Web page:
Sex Trafficking in South Carolina: Are Hotels Complicit?

This video features S. Randall "Randy" Hood, a Medical Malpractice attorney based in South Carolina.

Injury Attorney Explains The Problem and Offers Options for Victims

Video Transcript:

Randy Hood:

It doesn't take a rocket scientist to figure out that something bad is going on.

Rob Rosenthal:

So how is sex trafficking tied to the hospitality industry, and just how bad is it? We're going to find out right now because that's what we're going to ask the lawyer. Hi again, everybody, I'm Rob Rosenthal with askthelawyers.com and my guest is someone who's had a lot of experience representing victims of human trafficking and sex trafficking, South Carolina attorney Randy Hood. I want to remind you, if you want to ask questions about your specific situation, head over to askthelawyers.com, click on the button at the top of the screen that says, “Ask a Lawyer”, and you can do it right there.

Randy, thank you for joining us and answering our questions today. I appreciate it.

Randy Hood:

Thank you, Rob. I hope you will.

Rob Rosenthal:

So let's just talk about sex trafficking and specifically your experience in South Carolina. How big of an issue is that in South Carolina these days?

Randy Hood:

It's a huge issue. It's a huge issue worldwide; it’s a huge issue nationwide; and it’s a huge issue here in South Carolina. I think it is endemic, and it is particularly prevalent in areas that are high tourist locations. I think that traffickers identify that people are coming in from out of town, that there is a large population at certain times, and they identify certain areas and then they move their victims into these specific areas. In South Carolina the two hardest hit counties for this scourge are Charleston County, South Carolina and Horry County, South Carolina, which happen to be the two most popular tourist destinations in South Carolina—Myrtle Beach and Charleston.

Rob Rosenthal:

Maybe it would be helpful to have just a little bit of a definition. What are we talking about when we talk about sex trafficking as far as the law is concerned?

Randy Hood:

I think sex trafficking is really misunderstood. You can have sex trafficking with just one person one time; you can have sex trafficking where it could be someone that she considers herself to be the girlfriend of someone. But essentially it's the exchange of services against someone's will and that “against someone's will” part could be coercion, could be abuse, violence, facilitation through the provision of drugs or alcohol or even food or a place to sleep, and where there's any type of coercion involved, when there is an exchange of sex with coercion, then it falls within the realm of sex trafficking.

Most people think of it as, you know, someone snatched off the street, but in fact 60% of all traffickers are people that know the victim, and know them well. It could be their boyfriend; it could be a family member. It could be their father, their mother, their brother, or their neighbor. It could be anyone, but chances are the majority of time they know their trafficker before they become a trafficking victim.

Rob Rosenthal:

We started off by talking about the hospitality industry and how it fits into this. Explain that for us.

Randy Hood:

Well, the hospitality industry has known for a very long time that there has to be a place where the sexual acts take place. It usually doesn't happen in someone's home. It usually doesn't happen in a car. It's usually in a place where there is a bed and there is some modicum of privacy. The one place where that happens more than any other is at a hotel or a motel. It has become such a known thing that IHG in 2013 did a study on sex trafficking in the hospitality industry; they created certain recommendations about things they would put someone on alert that there was a situation going on, that there may be sex trafficking going on in their particular facility.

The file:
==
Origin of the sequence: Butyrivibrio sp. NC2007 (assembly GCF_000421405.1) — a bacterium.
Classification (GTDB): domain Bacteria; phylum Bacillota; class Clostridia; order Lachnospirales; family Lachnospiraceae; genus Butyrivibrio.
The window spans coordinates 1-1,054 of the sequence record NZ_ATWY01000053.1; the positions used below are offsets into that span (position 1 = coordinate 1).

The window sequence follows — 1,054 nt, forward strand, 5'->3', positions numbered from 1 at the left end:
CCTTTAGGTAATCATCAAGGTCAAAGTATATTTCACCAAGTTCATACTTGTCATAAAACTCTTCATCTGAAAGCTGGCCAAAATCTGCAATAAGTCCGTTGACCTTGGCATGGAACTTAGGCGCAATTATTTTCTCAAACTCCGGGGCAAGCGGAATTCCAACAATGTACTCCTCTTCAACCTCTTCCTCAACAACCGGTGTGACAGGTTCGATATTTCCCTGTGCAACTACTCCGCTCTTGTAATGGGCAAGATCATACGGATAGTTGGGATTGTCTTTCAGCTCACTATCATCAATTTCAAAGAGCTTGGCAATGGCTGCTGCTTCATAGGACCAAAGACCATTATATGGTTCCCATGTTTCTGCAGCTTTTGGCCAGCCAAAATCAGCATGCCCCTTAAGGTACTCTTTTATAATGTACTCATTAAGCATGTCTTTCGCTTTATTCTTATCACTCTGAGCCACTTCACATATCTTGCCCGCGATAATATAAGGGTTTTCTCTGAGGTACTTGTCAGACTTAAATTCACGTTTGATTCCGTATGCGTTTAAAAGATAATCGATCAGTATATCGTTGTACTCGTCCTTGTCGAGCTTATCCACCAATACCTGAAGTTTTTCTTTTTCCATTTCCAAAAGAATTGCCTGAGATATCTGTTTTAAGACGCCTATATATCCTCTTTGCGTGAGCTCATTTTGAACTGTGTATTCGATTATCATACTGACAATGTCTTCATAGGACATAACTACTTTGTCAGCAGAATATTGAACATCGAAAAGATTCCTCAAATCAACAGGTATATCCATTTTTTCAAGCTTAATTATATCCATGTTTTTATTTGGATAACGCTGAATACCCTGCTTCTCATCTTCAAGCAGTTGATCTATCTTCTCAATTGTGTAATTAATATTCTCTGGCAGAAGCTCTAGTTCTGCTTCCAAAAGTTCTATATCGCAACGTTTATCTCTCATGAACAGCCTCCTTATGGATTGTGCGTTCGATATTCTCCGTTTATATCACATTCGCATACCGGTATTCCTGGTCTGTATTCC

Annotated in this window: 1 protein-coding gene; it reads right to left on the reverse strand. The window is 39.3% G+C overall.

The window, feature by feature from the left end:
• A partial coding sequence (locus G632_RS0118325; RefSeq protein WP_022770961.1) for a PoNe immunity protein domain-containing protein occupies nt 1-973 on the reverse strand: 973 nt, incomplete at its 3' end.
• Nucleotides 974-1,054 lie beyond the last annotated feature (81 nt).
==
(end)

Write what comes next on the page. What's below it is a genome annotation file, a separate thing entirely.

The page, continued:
Rob Rosenthal:

Is this a situation in your experience, Randy, that they know what's going on and they just turn a blind eye, or they don't want to deal with it? Are they benefiting from this somehow? Help me out.

Randy Hood:

Rob, the way I look at it is this: the good Lord gave us a brain to think, and in a situation in the hospitality industry, they have employees, they have front front door staff people who are manning the desk where you check in, they have housekeepers, they have managers, they have other employees who see things that go on at the hotel. There are certain red flag signals that every hotel is aware would be an indicator that sex trafficking is going on.

When you see an older man and a very young girl come into the hotel, a red flag should go up. When they request for housekeeping to cease services for periods of days, that's a sign. When they ask for rooms beside an exit door, that's a sign. When you see multiple men come into a hotel and go to the same room over and over and over for a period of days, that is an indicator. When you see someone that pays cash for a room, that's an indicator. Each one of these by themselves may be innocuous, but when you see one or two, when you see a couple together or three together, and you start seeing a pattern of activity, it doesn't take a rocket scientist to figure out that something bad is going on. The really, really bad part about this is it's preventable. If someone would simply pick up the phone and call the police and say, “I think someone is being coerced or held against their will.” Then people may be able to be rescued.

The problem that happens, and this is a terrible, terrible thing, but many of these women, sometimes men, but mostly women or even children, they may be homeless; they may be drug dependent; they may be alcohol-dependent; they may need food. So it could be something where in order to eat, in order to simply be able to eat, they're being forced to do these acts so that they can literally live or else they're on the street. So sometimes, you know, we talk about them being a sex trafficking victim, and they are absolutely a victim, but sometimes people aren't as empathetic with these folks because sometimes there's drug addiction involved, sometimes there's an alcohol addiction involved, and yet these are people who are in a circumstance that they don't want to be in, and they're being forced to do terrible, terrible things in exchange for the ability to either get a drug or alcohol, or food or a place to live, and they don't make any of the money. All the money goes to the trafficker; they simply provide them with food and a place to at least put their head at night, and a lot of times it's under the guise of a boyfriend, but most of the time it involves physical and emotional abuse.